(positive). Only the government’s fiscal policy shows to be adequate to raise the inflation expectations. In fact, as already highlighted, in the first period to the reduction of the corporate taxes corresponds an improvement both in the actual inflation and in the relative expectations and in the third period the actual inflation and the relative expectations begin to worsen just when the government announces its intention to renounce to many of the expenses it had included in his 2013 budget plan and return to being strongly negative in mid-2014 with the increase in the consumption tax rate. In light of these considerations, the authors believe that the Japan, to deal with the new macroeconomic shock of Covid-19, should use fiscal policy rather than monetary policy, which showed perverse effects on the country’s economy throughout its history, namely, it can cause a reduction of the GDP growth rate and to intensify the recession. More precisely, the substantial ineffectiveness of the QQE seems to indicate that monetary policy has exhausted its function for some time already, and therefore, and is this the innovative vision, the fiscal policy should be strengthened to contrast the new health shock. In other words, the central government, in addition to increase the public spending as it has already announced it wants to do, should also reduce the consumption tax rate and should guarantee to the consumers that this reduction would be maintained in the long run.
From the analysis of their research results and from the brief overview of those of the other scholars, the authors deduce that the Japanese forward guidance turns out, in general, to be inadequate to achieve the inflation target set by the BoJ . In other words, the conclusion, which the authors come to, is that forward guidance could have modest effects in the current context and that, instead, the government’s fiscal stimulus could be more successful; the authors’ innovative view is just that the fiscal policy should be strengthened to counter the new health shock. To this end, they hope that Japanese policymakers will consider the hypothesis of reducing the overall tax burden to allow a recovery in consumptions and, consequently, the achievement of the selected inflation target. The authors, moreover, hope that this article may open a debate about the usefulness of the conventional and the unconventional monetary policies and induce the economists to propose alternative measures that may prove more effective.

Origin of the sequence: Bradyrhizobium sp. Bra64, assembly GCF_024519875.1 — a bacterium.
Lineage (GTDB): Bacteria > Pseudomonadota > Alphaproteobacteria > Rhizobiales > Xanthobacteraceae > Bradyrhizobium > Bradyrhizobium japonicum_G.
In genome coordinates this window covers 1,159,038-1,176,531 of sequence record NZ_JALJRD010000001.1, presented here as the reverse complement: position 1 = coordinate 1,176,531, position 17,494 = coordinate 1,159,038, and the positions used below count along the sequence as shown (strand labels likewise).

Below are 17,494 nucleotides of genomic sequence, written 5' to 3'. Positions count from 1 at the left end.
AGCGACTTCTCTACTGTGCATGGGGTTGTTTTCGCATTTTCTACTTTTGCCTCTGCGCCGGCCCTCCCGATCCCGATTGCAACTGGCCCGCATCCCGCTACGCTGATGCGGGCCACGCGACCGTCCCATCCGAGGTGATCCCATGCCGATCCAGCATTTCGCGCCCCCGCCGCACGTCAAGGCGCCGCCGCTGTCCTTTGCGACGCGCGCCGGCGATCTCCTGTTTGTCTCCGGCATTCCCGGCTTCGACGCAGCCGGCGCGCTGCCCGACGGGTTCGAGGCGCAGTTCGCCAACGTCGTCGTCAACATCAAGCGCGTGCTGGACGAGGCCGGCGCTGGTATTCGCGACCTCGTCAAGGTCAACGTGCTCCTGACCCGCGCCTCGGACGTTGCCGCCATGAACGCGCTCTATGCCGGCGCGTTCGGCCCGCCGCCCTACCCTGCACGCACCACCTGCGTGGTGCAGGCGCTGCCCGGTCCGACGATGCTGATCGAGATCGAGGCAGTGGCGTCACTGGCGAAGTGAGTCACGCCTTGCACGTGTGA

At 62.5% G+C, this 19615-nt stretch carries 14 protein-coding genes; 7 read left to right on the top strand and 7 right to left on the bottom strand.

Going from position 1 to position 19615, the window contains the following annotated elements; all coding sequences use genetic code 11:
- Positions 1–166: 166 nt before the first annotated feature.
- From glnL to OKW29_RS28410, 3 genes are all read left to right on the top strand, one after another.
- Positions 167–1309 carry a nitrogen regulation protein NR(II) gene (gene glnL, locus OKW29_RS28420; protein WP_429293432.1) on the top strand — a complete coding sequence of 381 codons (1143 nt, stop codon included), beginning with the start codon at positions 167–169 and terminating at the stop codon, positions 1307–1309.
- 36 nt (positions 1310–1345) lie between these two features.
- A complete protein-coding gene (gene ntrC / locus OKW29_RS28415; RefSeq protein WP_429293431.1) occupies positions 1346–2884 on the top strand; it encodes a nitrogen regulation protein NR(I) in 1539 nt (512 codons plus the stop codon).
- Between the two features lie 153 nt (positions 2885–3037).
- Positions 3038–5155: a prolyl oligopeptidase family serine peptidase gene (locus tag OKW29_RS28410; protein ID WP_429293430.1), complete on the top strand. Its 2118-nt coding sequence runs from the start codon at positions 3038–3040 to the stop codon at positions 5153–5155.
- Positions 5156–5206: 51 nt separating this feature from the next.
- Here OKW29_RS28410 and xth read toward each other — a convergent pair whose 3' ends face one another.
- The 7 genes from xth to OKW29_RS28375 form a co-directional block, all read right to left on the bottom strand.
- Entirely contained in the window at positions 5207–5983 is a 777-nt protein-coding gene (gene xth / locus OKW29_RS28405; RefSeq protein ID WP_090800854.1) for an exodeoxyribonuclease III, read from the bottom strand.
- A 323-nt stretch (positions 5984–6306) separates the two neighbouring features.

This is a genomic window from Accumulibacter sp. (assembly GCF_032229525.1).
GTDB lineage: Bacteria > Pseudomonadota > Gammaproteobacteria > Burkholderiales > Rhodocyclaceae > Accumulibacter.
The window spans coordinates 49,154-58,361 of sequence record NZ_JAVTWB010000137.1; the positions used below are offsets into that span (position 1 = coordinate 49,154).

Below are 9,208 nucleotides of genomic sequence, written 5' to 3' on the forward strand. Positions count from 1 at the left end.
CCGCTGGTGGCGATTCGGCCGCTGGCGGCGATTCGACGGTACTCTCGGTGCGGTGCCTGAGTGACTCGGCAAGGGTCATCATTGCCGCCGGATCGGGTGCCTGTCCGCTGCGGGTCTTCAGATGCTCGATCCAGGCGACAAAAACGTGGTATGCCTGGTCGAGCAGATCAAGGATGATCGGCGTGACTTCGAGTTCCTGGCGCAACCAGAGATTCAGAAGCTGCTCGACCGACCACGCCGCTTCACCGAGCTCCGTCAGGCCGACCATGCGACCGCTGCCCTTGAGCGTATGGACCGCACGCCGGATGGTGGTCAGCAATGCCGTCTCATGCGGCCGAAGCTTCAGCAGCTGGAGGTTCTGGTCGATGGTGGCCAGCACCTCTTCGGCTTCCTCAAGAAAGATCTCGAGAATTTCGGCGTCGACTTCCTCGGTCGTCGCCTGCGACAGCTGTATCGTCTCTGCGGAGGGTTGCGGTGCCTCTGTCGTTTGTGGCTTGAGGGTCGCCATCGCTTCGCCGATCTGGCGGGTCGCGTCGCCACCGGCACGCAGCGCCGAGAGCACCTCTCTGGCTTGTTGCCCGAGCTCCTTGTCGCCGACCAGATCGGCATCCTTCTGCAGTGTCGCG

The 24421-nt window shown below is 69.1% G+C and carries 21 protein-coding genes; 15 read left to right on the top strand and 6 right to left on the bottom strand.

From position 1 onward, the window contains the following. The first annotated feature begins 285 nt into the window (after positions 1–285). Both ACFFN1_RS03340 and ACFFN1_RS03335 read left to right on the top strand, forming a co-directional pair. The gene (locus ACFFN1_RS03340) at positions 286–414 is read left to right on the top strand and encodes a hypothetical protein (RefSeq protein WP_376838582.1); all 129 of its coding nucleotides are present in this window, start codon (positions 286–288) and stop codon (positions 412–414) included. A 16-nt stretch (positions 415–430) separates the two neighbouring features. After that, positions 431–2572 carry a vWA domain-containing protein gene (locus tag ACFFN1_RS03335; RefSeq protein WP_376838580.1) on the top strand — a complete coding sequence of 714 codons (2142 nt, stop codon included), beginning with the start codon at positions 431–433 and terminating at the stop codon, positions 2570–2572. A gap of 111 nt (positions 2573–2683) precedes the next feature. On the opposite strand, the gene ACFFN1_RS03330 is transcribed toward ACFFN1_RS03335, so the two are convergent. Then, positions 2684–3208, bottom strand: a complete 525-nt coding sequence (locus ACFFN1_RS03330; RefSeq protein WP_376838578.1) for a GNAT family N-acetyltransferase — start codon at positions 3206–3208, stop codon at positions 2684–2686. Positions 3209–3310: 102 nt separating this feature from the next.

Conflict of Interest
Author A declares that she has no conflict of interest. Author B declares that he has no conflict of interest.
This article does not contain any studies with human partecipants performed by any of the author
 Katagiri, M. (2016) Forward guidance as a monetary policy rule. Bank of Japan Working Paper Series, 16, 1-49.
 McKay, A, Nakamura, E., Steinsson, J. (2016) The Power of Forward Guidance Revisited. American Economic Review, 106(10), 3133-3156.
 Levin, A. et al. (2009) Limitations on the effectiveness of forward guidance at the zero lower bound. CEPR Discussion Paper, 143-189.
 Ueda, K. (2011) The effectiveness of non-traditional monetary policy measures: the case of the Bank of Japan. The Japanese Economic Review, 63(1), 1-22.
 Filardo, A., Hofmann, B. (2014) Forward guidance at the zero lower bound. BIS Quarterly Review March 2014, 37-53.
 Ferrentino, R., Vota, L. (2019) A structural vector autoregression model for the study of the Japanese GDP and of the Japanese inflation. Advances in Management and Applied Economics, 9(2), 69-93.